Sorry, I’m not sure I follow your question.

          If you have parallel time series, then each series would need the same number of time steps and be represented as a separate feature (e.g. observation at a time).

          Does that help?

  2. Oliver August 31, 2017 at 9:23 pm #

    Hi Jason,

    thanks a lot for all the explanations you gave!
    I tried to understand the effect of the reshape parameters and the effect in the spyder/variable explorer. But I do not understand the result shown in the data window.
    I used the code from a different tutorial:

    data = array([
    [0.1, 1.0],
    [0.2, 0.9],
    [0.3, 0.8],
    [0.4, 0.7],
    [0.5, 0.6],
    [0.6, 0.5],
    [0.7, 0.4],
    [0.8, 0.3],
    [0.9, 0.2],
    [1.0, 0.1]])
    data_re = data.reshape(1, 10, 2)

    When checking the result in the variable explorer of spyder I see 3 dimensions of the array but can not connect it to the paramters sample, timestep, feature.

    On axis 0 of data_re I see the complete dataset
    On axis 1 of the data_re I get 0.1 and 1.0 in column 1
    On axis 2 of the data_re I see the column 1 of axis 0 transposed to row 1

    Would you give me a hint how to interpret it?


    • Jason Brownlee September 1, 2017 at 6:46 am #

      There are no named parameters, I am referring to the dimensions by those names because that is how the LSTM model uses the data.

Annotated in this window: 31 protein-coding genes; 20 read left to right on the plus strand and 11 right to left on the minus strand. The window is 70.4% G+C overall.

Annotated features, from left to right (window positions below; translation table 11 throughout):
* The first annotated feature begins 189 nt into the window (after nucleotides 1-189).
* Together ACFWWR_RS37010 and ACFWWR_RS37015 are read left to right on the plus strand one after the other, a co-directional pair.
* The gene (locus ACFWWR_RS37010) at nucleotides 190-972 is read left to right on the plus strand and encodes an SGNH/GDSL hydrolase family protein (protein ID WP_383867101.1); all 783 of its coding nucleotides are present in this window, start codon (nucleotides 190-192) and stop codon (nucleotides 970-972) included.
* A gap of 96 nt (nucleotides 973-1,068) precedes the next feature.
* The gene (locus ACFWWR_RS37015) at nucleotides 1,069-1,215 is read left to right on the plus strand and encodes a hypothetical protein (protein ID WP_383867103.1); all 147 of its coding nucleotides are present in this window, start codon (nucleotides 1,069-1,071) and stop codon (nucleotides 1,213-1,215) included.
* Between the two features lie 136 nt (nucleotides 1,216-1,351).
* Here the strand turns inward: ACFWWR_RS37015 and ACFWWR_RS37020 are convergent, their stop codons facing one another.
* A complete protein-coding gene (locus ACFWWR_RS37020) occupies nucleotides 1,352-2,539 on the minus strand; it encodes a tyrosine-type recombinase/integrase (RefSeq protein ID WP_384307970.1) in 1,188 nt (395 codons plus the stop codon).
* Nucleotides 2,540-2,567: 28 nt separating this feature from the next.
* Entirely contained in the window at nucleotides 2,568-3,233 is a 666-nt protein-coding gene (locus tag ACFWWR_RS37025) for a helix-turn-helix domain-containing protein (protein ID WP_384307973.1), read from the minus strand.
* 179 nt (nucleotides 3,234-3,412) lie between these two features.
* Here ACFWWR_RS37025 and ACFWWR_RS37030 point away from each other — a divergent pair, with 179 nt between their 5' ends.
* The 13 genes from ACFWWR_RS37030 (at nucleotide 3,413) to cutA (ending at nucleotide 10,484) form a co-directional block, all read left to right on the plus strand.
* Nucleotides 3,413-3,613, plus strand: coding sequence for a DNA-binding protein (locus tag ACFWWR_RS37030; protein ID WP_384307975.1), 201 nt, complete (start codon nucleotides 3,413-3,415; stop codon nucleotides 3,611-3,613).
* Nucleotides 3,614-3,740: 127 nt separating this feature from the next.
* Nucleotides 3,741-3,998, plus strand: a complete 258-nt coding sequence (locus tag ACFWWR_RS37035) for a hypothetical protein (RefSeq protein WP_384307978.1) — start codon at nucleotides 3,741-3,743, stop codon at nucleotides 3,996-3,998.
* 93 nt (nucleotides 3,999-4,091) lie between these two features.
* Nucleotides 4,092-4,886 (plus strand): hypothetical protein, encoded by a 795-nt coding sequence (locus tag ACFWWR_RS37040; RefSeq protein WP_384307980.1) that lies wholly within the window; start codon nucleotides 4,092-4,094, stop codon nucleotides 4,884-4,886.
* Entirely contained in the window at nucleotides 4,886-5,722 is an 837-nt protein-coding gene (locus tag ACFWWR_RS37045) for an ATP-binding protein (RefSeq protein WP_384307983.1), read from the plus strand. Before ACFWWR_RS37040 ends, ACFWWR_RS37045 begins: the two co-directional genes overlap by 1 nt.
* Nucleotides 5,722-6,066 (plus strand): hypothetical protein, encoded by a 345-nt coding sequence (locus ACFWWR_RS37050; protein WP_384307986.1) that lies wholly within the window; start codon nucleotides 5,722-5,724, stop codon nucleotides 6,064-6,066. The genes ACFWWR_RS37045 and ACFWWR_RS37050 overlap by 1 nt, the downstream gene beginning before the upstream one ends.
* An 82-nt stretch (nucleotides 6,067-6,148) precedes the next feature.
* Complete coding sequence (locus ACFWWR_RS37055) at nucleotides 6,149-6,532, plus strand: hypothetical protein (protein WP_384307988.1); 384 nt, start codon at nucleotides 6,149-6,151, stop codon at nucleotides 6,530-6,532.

Sorry for the confusion.

  3. Saga September 1, 2017 at 6:46 pm #

    Hi Jason,

    Thanks so much for the article (and the whole series in fact!). The documentation in Keras is not very clear on many things on its own.

    I have been trying to implement a model that receives multiple samples of multivariate timeseries as input. The twist is that the length of the series, i.e. the “time steps” dimension is different for different samples. I have tried to train a model on each sample individually and then merge, (but then each LSTM is going to be extremely prone to overfitting). Another idea was to scale the samples to have the same time steps but this comes with a scaling factor of time steps for each sample which is not ideal either.

    Is there a way to provide the LSTM with samples of dynamic time steps? maybe using a lower-level API?


    • Jason Brownlee September 2, 2017 at 6:07 am #

      A way I use often is to pad all sequences to the same length and use a masking layer on the front end to ignore masked time steps.

  4. Shrimanti September 14, 2017 at 2:42 am #

    Hi Jason,

    Thanks very much for your tutorials on LSTM. I am trying to predict one time series from 10 different parallel time series. All of them are different 1D series. So, the shape of my X_train is (50000,10) and Y_train is (50000,1). I couldn’t figure out how to reshape my dataset and the input shape of LSTM if I want to use let’s say 100 time steps or look back as 100.


  5. Anil Pise October 14, 2017 at 6:38 am #

    Respected Sir
    I want to use LSTM RNN GRU to check changes in facial expression of the person who is watching a movie. Want to check his mental state whether he is a boar or interested to continue this movie or at what time he is a boar. Can you please help me how can I start to work on same.